New York, NY -- March 13, 2009. Scientists and physicians at the American Council on Science and Health (ACSH) call for the reform of a broken regulatory system -- one that now tries to appease advocates of junk science who pressure the Food and Drug Administration.
These advocates routinely demand that the FDA take unnecessary -- and possibly heath-threatening -- action against alleged environmental risks that have little or no scientific basis. The agency's time is thus wasted chasing phantom risks instead of dealing with real ones, thus indirectly imperiling Americans' health.
Non-risks that (non-science-based) environmental advocates will likely bring to the attention of new senior FDA staff include: bisphenol A in baby bottles, lead in lipstick, formaldehyde in baby shampoo, and pesticide residues in imported foods. These are just a few examples.
Putting these alleged risks in scientific perspective will be one of the most important challenges facing likely FDA Commissioner nominee Dr. Margaret Hamburg and intended Deputy Administrator Dr. Joshua Sharfstein:
¢"It's high time, for example, for FDA to take aggressive action to assure people of the safety of bisphenol A in baby bottles, infant formula, and other products that infants and young children come in contact with on a daily basis," stated Dr. Elizabeth Whelan, President and Founder of the American Council on Science and Health. "These products are safe -- and FDA officers should give assurance to consumers -- in spite of the constant attacks by environmental activist groups."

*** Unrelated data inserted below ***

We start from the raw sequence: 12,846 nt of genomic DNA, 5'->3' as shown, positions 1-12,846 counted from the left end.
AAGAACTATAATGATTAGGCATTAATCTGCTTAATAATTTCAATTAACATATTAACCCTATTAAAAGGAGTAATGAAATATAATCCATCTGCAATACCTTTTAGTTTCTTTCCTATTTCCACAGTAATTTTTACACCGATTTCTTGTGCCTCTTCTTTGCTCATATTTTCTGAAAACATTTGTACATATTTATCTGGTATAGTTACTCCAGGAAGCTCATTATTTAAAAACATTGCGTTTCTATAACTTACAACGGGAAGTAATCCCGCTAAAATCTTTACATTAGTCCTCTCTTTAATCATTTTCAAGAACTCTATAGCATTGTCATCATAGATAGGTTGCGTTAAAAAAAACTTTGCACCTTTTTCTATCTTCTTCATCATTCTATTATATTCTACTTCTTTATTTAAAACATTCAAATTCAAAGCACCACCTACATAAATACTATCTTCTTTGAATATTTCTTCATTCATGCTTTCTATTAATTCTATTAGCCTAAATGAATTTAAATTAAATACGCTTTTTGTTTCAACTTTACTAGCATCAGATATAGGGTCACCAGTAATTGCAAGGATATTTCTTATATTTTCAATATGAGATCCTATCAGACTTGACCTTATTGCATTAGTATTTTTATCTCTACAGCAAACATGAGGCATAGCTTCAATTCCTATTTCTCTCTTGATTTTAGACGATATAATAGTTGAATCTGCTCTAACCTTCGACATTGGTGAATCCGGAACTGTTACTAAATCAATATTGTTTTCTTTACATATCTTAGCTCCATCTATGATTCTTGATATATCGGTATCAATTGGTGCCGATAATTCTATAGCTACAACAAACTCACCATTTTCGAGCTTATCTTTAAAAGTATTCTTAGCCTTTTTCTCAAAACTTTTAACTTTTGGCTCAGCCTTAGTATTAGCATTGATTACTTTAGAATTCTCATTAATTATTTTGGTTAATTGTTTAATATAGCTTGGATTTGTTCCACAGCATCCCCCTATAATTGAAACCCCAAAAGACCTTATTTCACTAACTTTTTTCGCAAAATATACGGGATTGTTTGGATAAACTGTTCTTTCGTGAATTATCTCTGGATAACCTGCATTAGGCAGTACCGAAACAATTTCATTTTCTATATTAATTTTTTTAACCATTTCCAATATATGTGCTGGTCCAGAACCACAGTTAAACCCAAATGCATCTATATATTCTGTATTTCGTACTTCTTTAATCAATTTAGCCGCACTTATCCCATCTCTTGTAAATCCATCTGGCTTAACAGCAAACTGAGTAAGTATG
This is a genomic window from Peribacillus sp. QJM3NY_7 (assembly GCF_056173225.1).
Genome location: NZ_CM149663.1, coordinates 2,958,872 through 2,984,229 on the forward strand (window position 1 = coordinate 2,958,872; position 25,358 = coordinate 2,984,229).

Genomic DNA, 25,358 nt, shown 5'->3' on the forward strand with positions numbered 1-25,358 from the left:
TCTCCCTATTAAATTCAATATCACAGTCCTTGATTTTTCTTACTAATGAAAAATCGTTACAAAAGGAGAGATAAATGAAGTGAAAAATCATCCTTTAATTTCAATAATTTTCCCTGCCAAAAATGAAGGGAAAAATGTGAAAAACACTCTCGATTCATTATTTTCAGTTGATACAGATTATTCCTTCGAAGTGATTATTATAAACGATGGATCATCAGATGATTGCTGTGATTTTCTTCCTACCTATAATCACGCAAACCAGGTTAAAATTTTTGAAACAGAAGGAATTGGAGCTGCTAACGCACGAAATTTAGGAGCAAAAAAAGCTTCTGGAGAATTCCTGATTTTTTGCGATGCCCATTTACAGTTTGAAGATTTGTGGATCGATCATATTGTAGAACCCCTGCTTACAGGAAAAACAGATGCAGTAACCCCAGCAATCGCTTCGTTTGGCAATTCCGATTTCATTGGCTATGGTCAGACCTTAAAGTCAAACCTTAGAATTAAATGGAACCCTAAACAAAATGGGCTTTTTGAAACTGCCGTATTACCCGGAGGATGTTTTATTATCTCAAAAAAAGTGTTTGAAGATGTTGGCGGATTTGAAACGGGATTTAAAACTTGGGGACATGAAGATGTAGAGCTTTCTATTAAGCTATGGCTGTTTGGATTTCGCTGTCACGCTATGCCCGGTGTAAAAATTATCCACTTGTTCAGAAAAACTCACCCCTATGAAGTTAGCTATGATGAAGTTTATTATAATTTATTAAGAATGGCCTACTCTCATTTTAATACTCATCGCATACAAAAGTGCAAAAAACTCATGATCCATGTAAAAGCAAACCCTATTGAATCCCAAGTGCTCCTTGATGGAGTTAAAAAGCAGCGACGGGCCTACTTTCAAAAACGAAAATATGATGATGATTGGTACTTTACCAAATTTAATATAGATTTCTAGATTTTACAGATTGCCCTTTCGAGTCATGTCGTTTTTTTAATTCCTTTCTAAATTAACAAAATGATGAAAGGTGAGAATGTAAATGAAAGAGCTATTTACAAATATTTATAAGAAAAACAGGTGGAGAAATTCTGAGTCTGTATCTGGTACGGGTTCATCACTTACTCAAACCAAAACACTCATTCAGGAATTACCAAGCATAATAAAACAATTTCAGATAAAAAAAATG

"The mere fact that we can detect trace levels of BPA in plastic bottles or lead in lipstick does not mean a health hazard exists. Indeed, with today's sophisticated chemistry, you can find anything in anything at miniscule levels," stated Dr. Gilbert Ross, Medical Director of ACSH.
¢Dr. Whelan noted that although groups including "Health Care Without Harm" have had a petition before the FDA for over two years, asking the agency to require labeling of medical devices containing diethyl hexyl phthalate (DEHP), an ACSH blue ribbon panel chaired by former Surgeon General C. Everett Koop concluded that phthalates as used in medical devices and other products pose no health risk. "Banning these flexible plastic medical devices would set back medicine fifty years," Dr. Whelan noted.
ACSH scientific advocates are hopeful that Hamburg and Sharfstein will address the myth that dangerous chemicals have been allowed on the market. There is no evidence whatsoever that trace amounts of chemicals are linked to the very real health problems the FDA must consider, such as obesity, diabetes, cancer, and reproductive and neurodevelopmental health problems.